1. A friendly control-panel to use. You need an admin panel to manage all Kubernetes parts. It depends on how you will create your cluster; some tools already provide you with a nice UI for K8s management. But just in case here are some steps for kubeadm installation.
  2. Configured security and policies. Establish cluster security and organize user access control. Here official docs provide you with a great overview of what and how should be configured.
  3. Network traffic and DNS. Networking is an essential part of the cluster. Starting from some basic network policies, then setup ingress traffic, and including DNS configuration.
  4. Cluster Monitoring. Gather metrics and configure corresponding alerts on them. The standard combination here is Prometheus + Grafana. Or some ready-made products like New Relic, Dynatrace, DataDog, and others.
  5. Available volume storage. Most of the applications have some files to store. In this case, you must provide them with some persistent, resilient storage. For example, configure volume based on NFS or even AWS EBS, or other types of the storage class.
  6. Secrets storage. This is where sensitive data like connection strings, passwords, etc., can be stored more effectively. Again, Kubernetes offers you some options here, like its own Secret objects, or you can go with some other alternatives, for instance, AWS Secrets Manager.
  7. Centralized log storage. One of the most critical parts of your application is logging, you have to know what is going on in your services. Here you can establish your own logging solution, for example, based on ELK. Or use some log products Graylog, Logz.io, Splunk, and others.
  8. Kubernetes namespaces. Last but not least, is the K8s namespaces. You have to think about how to organize your cluster resources. Will you work in the default namespace or somehow create multiple namespaces with their own resource quotas?

The desired result here is to have all Kubernetes configuration as a source code, which is compliant with the IaC (infrastructure as code) approach. Often you have a separate repository where you store scripts for all Kubernetes objects. You can start with plain Kubernetes scripts and then combine them later into Helm Charts.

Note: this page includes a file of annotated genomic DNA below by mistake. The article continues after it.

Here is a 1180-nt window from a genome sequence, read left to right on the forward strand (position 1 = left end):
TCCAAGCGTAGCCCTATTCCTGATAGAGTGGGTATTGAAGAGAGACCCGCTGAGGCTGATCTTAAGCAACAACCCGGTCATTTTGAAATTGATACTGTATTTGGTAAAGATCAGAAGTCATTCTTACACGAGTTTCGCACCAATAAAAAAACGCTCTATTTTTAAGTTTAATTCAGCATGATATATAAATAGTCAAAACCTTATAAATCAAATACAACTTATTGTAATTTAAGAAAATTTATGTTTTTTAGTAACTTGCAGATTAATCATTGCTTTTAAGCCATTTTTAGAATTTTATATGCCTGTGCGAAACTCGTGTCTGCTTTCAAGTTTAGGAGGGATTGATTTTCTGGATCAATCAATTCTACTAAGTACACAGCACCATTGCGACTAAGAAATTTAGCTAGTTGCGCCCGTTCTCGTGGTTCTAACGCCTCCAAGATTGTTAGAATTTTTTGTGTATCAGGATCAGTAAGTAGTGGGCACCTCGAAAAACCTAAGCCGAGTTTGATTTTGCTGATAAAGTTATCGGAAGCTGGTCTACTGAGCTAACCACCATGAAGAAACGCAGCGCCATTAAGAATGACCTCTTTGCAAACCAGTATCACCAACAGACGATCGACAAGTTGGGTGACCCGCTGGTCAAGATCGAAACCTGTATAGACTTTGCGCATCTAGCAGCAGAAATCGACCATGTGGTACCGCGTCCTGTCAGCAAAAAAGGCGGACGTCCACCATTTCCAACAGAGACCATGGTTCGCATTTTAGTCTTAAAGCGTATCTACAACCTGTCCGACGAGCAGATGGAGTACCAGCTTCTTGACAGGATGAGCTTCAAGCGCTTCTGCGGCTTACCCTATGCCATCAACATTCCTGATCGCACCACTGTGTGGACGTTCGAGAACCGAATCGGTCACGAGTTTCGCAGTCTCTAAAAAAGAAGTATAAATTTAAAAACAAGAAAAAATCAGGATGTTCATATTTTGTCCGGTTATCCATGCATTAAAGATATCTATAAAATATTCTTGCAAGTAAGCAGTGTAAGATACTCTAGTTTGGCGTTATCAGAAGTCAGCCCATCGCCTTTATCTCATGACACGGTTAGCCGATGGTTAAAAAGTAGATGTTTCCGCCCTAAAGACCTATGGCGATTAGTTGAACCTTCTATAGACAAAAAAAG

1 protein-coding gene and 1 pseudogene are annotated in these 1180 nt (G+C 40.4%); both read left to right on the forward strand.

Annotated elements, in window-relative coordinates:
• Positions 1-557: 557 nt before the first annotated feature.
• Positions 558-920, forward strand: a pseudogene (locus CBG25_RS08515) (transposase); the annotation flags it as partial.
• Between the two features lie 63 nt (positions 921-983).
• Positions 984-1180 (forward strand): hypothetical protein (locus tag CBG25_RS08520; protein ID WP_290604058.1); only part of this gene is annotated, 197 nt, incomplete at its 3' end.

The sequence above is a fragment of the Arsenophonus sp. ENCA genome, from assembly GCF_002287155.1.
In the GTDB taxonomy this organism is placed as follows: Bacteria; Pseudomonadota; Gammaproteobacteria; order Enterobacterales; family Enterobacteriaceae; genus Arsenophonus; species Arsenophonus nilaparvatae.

One beauty of Kubernetes is that you can recreate your cluster in any environment, it has the same API regardless of where you run it on bare metal or within a cloud provider.

Migrate to Kubernetes

Summary

We hope that these migration steps helped you to understand whether your application is Kubernetes ready or not, and how difficult it will be to port it to Kubernetes. You can use them to elaborate your own K8s migration plan and perform smooth migration later. Keep improving your app!

Illia Saveliev

Illia Saveliev

Illia Saveliev is a Microsoft (MCPD) and AWS (SAA) certified software developer with 14 years of expertise in design, development, deployment and support of US and EU based large-scale enterprise applications. He enjoys helping young team members to grow and build their careers, actively participating in internship and training programs and written about data to GreenM blog. His most popular article was read by over 10,000 people. Also, Illia is a teacher at Sigma Software University and speaker at Data Monsters meetup series. In his spare time, Illia likes playing soccer or building robots with his son.